There were 6,003 households out of which 40.23% had children under the age of 18 living with them, 64.72% were married couples living together, 8.65% had a female householder with no husband present, and 21.66% were non-families. 45.0% of all households had individuals under 18 and 22.6% had someone living alone who was 65 years of age or older. The average household size was 3.05 and the average family size was 3.47.

The county population contained 33.91% under the age of 18, 6.56% from 20 to 24, 25.38% from 25 to 44, 20.92% from 45 to 64, and 10.66% who were 65 years of age or older. The median age was 29.7 years. For every 100 females there were 102.80 males. For every 100 females age 18 and over, there were 100.00 males.

The median income for a household in the county was $31,298, and the median income for a family was $35,350. Males had a median income of $31,988 versus $19,692 for females. The per capita income for the county was $12,326. About 14.20% of families and 16.80% of the population were below the poverty line, including 19.60% of those under age 18 and 12.40% of those age 65 or over.

2015[edit]

As of 2015 the largest self-reported ancestry groups in Duchesne County, Utah are:[15]

Largest ancestries (2015) Percent
English 31.9%
German 10.6%
Irish 7.4%
"American" 6.4%
Danish 4.5%
Scottish 4.3%
Swedish 3.2%
Italian 2.3%
Norwegian 1.6%
Welsh 3.1%

Government[edit]

  • Clair Poulson, West Side Precinct Justice Court Judge
  • Dave Boren, Sheriff
  • JoAnn Evans, County Clerk-Auditor

Duchesne County voters are traditionally Republican. In no national election since 1964 has the county selected the Democratic Party candidate (as of 2016).

Presidential election results
Presidential elections results[16]
Year Republican Democratic Third parties
2016 78.8% 5,508 7.2% 500 14.0% 980
2012 89.3% 5,698 9.1% 581 1.6% 100
2008 81.2% 4,689 15.8% 911 3.0% 172
2004 85.4% 4,742 13.3% 738 1.4% 76
2000 79.7% 3,622 17.1% 779 3.2% 145
1996 63.7% 2,648 21.5% 892 14.9% 619
1992 43.4% 1,983 16.9% 772 39.7% 1,810
1988 70.8% 3,118 27.9% 1,227 1.3% 58
1984 85.2% 4,437 14.3% 746 0.5% 27
1980 79.4% 3,827 17.7% 854 2.9% 138
1976 65.8% 2,619 27.9% 1,110 6.4% 253
1972 70.5% 2,183 20.3% 629 9.2% 285
1968 61.2% 1,733 30.3% 858 8.6% 243
1964 48.7% 1,251 51.3% 1,320
1960 57.0% 1,546 43.0% 1,166 0.0% 1
1956 68.0% 1,856 32.0% 874
1952 61.3% 1,969 38.7% 1,242
1948 44.1% 1,266 55.3% 1,588 0.6% 16
1944 41.2% 1,140 58.8% 1,629
1940 40.0% 1,322 59.9% 1,982 0.1% 4
1936 34.7% 1,070 63.9% 1,970 1.5% 45
1932 43.4% 1,333 51.8% 1,590 4.9% 149
1928 63.5% 1,585 36.0% 899 0.5% 13
1924 57.6% 1,277 33.0% 731 9.4% 209
1920 61.8% 1,523 33.3% 822 4.9% 121
1916 27.0% 687 56.6% 1,443 16.4% 419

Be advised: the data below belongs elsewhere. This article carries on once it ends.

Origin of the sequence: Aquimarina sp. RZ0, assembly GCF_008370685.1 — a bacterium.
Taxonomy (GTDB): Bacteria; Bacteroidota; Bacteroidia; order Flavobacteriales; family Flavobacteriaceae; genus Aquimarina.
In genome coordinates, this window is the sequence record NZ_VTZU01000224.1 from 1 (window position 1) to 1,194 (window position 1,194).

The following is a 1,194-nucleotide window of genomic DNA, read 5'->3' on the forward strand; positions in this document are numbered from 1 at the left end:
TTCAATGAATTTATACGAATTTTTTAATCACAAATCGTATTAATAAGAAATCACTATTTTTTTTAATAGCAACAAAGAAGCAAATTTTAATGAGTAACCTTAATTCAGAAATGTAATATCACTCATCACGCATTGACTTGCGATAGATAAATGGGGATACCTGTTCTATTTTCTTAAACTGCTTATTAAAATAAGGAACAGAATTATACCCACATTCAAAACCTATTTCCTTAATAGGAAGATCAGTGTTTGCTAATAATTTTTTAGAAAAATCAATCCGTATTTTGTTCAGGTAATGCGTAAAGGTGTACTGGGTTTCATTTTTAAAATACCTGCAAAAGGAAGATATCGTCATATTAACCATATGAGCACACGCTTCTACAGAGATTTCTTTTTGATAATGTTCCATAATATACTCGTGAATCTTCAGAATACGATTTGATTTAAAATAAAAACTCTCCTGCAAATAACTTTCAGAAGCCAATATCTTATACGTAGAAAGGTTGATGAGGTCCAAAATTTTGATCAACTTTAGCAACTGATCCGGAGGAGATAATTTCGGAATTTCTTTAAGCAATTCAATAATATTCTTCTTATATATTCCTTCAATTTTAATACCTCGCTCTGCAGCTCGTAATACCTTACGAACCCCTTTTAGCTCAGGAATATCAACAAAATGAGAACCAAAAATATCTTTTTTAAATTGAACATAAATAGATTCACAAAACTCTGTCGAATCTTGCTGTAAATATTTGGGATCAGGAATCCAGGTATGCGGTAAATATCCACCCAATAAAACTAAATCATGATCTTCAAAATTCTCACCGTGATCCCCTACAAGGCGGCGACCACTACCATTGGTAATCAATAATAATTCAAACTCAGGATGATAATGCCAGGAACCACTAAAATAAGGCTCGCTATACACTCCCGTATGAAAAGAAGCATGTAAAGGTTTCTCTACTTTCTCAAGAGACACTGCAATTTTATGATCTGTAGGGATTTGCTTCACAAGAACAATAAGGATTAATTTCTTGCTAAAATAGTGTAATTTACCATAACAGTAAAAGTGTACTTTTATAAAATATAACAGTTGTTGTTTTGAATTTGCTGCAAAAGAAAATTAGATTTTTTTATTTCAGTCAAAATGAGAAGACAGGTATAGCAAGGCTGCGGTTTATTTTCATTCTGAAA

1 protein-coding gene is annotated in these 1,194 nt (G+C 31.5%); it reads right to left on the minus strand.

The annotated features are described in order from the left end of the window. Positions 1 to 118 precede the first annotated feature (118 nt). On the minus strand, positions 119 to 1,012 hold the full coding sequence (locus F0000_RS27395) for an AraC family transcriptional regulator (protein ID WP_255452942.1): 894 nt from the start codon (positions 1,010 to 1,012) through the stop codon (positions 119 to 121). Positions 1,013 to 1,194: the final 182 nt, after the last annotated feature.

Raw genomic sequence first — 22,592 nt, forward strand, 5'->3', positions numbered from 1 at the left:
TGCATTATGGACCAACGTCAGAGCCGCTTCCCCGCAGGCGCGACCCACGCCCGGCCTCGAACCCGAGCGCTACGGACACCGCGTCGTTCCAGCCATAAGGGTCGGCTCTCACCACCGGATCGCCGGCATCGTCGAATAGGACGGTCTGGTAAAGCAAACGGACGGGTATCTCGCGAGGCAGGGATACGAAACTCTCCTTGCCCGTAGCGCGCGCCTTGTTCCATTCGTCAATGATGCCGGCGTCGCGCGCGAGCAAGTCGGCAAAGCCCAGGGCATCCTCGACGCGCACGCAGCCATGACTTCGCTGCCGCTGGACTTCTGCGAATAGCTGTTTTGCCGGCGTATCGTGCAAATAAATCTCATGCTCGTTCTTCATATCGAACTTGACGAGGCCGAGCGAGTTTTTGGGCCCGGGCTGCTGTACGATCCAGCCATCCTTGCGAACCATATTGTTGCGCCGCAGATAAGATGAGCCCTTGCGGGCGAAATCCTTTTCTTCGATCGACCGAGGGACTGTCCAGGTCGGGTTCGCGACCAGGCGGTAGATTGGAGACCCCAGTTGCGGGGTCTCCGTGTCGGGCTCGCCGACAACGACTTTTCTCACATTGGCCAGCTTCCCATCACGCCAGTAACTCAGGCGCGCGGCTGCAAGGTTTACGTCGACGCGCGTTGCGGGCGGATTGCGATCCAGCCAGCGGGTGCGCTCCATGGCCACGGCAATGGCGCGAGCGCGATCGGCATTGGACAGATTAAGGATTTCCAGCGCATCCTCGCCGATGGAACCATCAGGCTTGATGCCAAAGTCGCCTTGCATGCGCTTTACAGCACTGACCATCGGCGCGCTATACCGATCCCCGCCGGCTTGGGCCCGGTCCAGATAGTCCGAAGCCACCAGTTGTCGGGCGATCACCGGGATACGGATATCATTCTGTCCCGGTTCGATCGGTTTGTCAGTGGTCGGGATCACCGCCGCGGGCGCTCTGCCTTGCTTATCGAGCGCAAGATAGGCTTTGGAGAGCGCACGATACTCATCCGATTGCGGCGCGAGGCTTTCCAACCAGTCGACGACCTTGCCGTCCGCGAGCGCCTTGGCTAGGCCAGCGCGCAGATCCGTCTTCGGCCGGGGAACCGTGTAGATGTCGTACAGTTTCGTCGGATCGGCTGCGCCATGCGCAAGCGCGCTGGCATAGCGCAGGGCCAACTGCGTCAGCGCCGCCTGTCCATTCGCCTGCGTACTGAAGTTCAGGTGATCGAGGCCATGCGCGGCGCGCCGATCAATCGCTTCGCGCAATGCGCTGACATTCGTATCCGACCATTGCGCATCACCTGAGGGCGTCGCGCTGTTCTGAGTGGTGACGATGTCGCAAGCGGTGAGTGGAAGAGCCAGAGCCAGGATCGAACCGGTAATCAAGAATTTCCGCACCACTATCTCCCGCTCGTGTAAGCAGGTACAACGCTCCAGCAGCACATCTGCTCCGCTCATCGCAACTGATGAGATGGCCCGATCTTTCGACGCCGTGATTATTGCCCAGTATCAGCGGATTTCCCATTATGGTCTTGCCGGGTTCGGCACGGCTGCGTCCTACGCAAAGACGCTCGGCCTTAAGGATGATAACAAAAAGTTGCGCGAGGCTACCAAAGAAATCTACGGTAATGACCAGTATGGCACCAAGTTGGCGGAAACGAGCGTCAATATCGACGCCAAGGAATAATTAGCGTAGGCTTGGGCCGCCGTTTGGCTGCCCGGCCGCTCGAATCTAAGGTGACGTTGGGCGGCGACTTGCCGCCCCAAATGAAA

Communities[edit]

Cities[edit]

Towns[edit]

Census-designated places[edit]

Unincorporated communities[6][edit]

See also[edit]

References[edit]

  1. ^ a b "State & County QuickFacts". United States Census Bureau. Archived from the original on June 6, 2011. Retrieved December 29, 2013.
  2. ^ "Find a County". National Association of Counties. Archived from the original on July 4, 2012. Retrieved June 7, 2011.
  3. ^ Duchesne County History (accessed 29 March 2019)
  4. ^ Van Cott, John W. (1990). Utah Place Names: A Comprehensive Guide to the Origins of Geographic Names: A Compilation. Salt Lake City: University of Utah Press. pp. 117–18. ISBN 978-0-87480-345-7. OCLC 797284427. Retrieved March 18, 2018.
  5. ^ Individual County Chronicles/Duchesne County UT. Newberry Library (accessed March 29, 2019)
  6. ^ a b c d e Duchesne County UT Google Maps (accessed 29 March 2019)
  7. ^ "Find an Altitude/Duchesne County UT" Google Maps (accessed 29 March 2019)
  8. ^ "2010 Census Gazetteer Files". US Census Bureau. August 22, 2012. Retrieved March 27, 2015.
  9. ^ "Population and Housing Unit Estimates". Retrieved March 13, 2019.
  10. ^ "US Decennial Census". US Census Bureau. Archived from the original on April 26, 2015. Retrieved March 27, 2015.
  11. ^ "Historical Census Browser". University of Virginia Library. Retrieved March 27, 2015.
  12. ^ Forstall, Richard L., ed. (March 27, 1995). "Population of Counties by Decennial Census: 1900 to 1990". US Census Bureau. Retrieved March 27, 2015.
  13. ^ "Census 2000 PHC-T-4. Ranking Tables for Counties: 1990 and 2000" (PDF). US Census Bureau. April 2, 2001. Retrieved March 27, 2015.
  14. ^ "2010 Census Interactive Population Search". Archived from the original on June 14, 2012.
  15. ^ https://factfinder.census.gov/bkmk/table/1.0/en/ACS/15_5YR/DP02/0500000US49013
  16. ^ Leip, David. "Atlas of US Presidential Elections". uselectionatlas.org. Retrieved March 31, 2018.

External links[edit]

Coordinates: 40°17′N 110°26′W / 40.28°N 110.44°W / 40.28; -110.44